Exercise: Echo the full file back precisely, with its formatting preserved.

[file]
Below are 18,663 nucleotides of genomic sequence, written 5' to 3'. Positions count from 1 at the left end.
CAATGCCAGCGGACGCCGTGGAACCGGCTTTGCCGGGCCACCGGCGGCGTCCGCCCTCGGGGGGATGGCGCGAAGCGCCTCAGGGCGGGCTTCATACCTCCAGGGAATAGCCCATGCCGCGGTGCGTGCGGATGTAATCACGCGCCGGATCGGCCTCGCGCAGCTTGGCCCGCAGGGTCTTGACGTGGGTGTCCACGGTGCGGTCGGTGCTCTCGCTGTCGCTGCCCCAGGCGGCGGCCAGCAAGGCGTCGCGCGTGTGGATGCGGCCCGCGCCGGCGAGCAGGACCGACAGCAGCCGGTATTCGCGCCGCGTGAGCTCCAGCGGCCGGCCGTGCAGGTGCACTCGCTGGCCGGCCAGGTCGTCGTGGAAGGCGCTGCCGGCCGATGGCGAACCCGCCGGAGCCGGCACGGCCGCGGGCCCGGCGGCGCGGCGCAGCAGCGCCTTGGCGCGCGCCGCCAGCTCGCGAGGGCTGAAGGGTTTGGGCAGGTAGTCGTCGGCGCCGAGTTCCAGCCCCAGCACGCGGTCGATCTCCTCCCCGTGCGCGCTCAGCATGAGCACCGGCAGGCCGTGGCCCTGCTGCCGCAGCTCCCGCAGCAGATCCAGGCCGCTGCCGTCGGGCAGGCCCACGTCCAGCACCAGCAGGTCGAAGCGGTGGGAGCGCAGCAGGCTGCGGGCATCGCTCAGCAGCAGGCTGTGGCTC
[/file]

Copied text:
Below are 18,663 nucleotides of genomic sequence, written 5' to 3'. Positions count from 1 at the left end.
CAATGCCAGCGGACGCCGTGGAACCGGCTTTGCCGGGCCACCGGCGGCGTCCGCCCTCGGGGGGATGGCGCGAAGCGCCTCAGGGCGGGCTTCATACCTCCAGGGAATAGCCCATGCCGCGGTGCGTGCGGATGTAATCACGCGCCGGATCGGCCTCGCGCAGCTTGGCCCGCAGGGTCTTGACGTGGGTGTCCACGGTGCGGTCGGTGCTCTCGCTGTCGCTGCCCCAGGCGGCGGCCAGCAAGGCGTCGCGCGTGTGGATGCGGCCCGCGCCGGCGAGCAGGACCGACAGCAGCCGGTATTCGCGCCGCGTGAGCTCCAGCGGCCGGCCGTGCAGGTGCACTCGCTGGCCGGCCAGGTCGTCGTGGAAGGCGCTGCCGGCCGATGGCGAACCCGCCGGAGCCGGCACGGCCGCGGGCCCGGCGGCGCGGCGCAGCAGCGCCTTGGCGCGCGCCGCCAGCTCGCGAGGGCTGAAGGGTTTGGGCAGGTAGTCGTCGGCGCCGAGTTCCAGCCCCAGCACGCGGTCGATCTCCTCCCCGTGCGCGCTCAGCATGAGCACCGGCAGGCCGTGGCCCTGCTGCCGCAGCTCCCGCAGCAGATCCAGGCCGCTGCCGTCGGGCAGGCCCACGTCCAGCACCAGCAGGTCGAAGCGGTGGGAGCGCAGCAGGCTGCGGGCATCGCTCAGCAGCAGGCTGTGGCTC